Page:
Autism Acceptance: Echolalia

Echolalia is described as the meaningless repeating of others’ phrases. I gotta tell you, though, echolalia has meaning sometimes.

My son and I watch a lot of Pixar movies. My son engages in a lot of echolalia, often never saying a word unless he heard it on a screen first. Most of his speech is reiterating a television show, commercial, movie, or YouTube video. So I get to hear a lot of “There are no red lights in a car chase!” (Big Hero 6) and “These facts an opinions are all so similar!” (Inside Out) and “Oh no, Slushious!” (Home, which is Dreamworks, so forgive me)

Through my own experience with echolalia, I’m here to tell you that, if you think about the context in which these phrases are said (tense situation, happy situation, sad situation) the phrases make sense. When I was little, I often took movie quotes and said the phrase that matched the emotion the movie made me feel at the time with the emotion I was feeling. Of course, I used Land Before Time, Beauty and the Beast, Aladdin, and 101 Dalmations rather than Pixar and Dreamworks movies.

I got in a lot of trouble for it for “not paying attention to what was happening,” though. I didn’t understand why, because the people in the movie felt sad too, so it was relevant to me. It matched. Even now, I have to stop myself from repeating movie lines. I remember the slaps, spankings, and stares full of hatred any time I opened my mouth as a child and stay quiet. I went from the weird, goofy kid to the shy and withdrawn child. I had learned that my mouth was my greatest enemy.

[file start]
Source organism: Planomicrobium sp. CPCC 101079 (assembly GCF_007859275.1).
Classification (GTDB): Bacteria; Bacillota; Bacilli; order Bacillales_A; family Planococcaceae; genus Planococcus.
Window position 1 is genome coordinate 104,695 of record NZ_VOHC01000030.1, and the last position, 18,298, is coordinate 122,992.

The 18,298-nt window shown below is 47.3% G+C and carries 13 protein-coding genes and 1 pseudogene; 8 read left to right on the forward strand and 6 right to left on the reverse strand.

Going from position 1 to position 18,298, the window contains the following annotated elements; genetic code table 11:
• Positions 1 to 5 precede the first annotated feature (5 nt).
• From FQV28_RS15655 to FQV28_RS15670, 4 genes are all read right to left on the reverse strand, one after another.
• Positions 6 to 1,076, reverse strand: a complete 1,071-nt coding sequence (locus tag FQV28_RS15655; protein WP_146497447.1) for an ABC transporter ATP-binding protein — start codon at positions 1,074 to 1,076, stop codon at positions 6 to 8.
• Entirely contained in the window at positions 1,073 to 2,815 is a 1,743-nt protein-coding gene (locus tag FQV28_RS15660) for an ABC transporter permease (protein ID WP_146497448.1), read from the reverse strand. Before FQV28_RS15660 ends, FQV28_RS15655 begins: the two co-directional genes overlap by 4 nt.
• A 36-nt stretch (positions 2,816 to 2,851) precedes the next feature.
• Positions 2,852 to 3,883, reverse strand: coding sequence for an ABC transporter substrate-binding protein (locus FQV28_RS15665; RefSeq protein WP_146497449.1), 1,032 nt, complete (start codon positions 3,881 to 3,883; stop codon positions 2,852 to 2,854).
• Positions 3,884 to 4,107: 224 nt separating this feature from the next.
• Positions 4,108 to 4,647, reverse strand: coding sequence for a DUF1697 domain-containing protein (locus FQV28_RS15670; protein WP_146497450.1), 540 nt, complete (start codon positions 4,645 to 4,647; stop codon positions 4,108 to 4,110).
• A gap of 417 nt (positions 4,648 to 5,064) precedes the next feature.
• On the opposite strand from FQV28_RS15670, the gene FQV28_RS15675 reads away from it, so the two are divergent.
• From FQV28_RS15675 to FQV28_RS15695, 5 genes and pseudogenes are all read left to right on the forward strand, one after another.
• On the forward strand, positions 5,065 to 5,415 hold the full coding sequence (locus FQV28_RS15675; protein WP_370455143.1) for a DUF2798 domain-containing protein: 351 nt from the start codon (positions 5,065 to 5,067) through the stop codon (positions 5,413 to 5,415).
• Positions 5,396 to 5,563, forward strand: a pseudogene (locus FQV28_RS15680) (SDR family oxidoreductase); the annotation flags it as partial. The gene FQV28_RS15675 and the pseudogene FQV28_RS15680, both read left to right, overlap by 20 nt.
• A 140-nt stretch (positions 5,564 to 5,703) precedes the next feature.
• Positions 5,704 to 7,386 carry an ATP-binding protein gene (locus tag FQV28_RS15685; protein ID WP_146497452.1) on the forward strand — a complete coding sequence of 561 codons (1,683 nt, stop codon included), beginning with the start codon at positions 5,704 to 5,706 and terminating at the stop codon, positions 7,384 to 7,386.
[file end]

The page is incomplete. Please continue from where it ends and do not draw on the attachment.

Now that I have my own child, I refuse to allow him the same pain I went through. Not by my hands, or anyone else’s, as long as I can help it. I can recognize happy phrases, upset phrases, sad phrases, hungry phrases, because I have the proper context from the movies we watch.

Occasionally he asks for something himself, without prompting or using echolalia. But mostly he parrots what he hears, and that’s fine. One thing he will never hear from me is “Stop saying that,” followed by  name calling.

I am not saying that every person who does echolalia is exactly the same. I’m saying, if someone you know does this, it might be a good starting point in understanding what they’re trying to tell you. Echolalia is used in kids to learn language, which means it’s an important part of communication. That doesn’t stop when your child is six, or twelve, or eighteen, thirty, and so on. How often do people use quotes others say to convey a sentiment they can’t express properly? How often are movie, videogame, Bible, and song lyric quotes put on a pretty background on tattooed on us because it echoes a sentiment we couldn’t express in our own words?

Echolalia is important. Take it all in.







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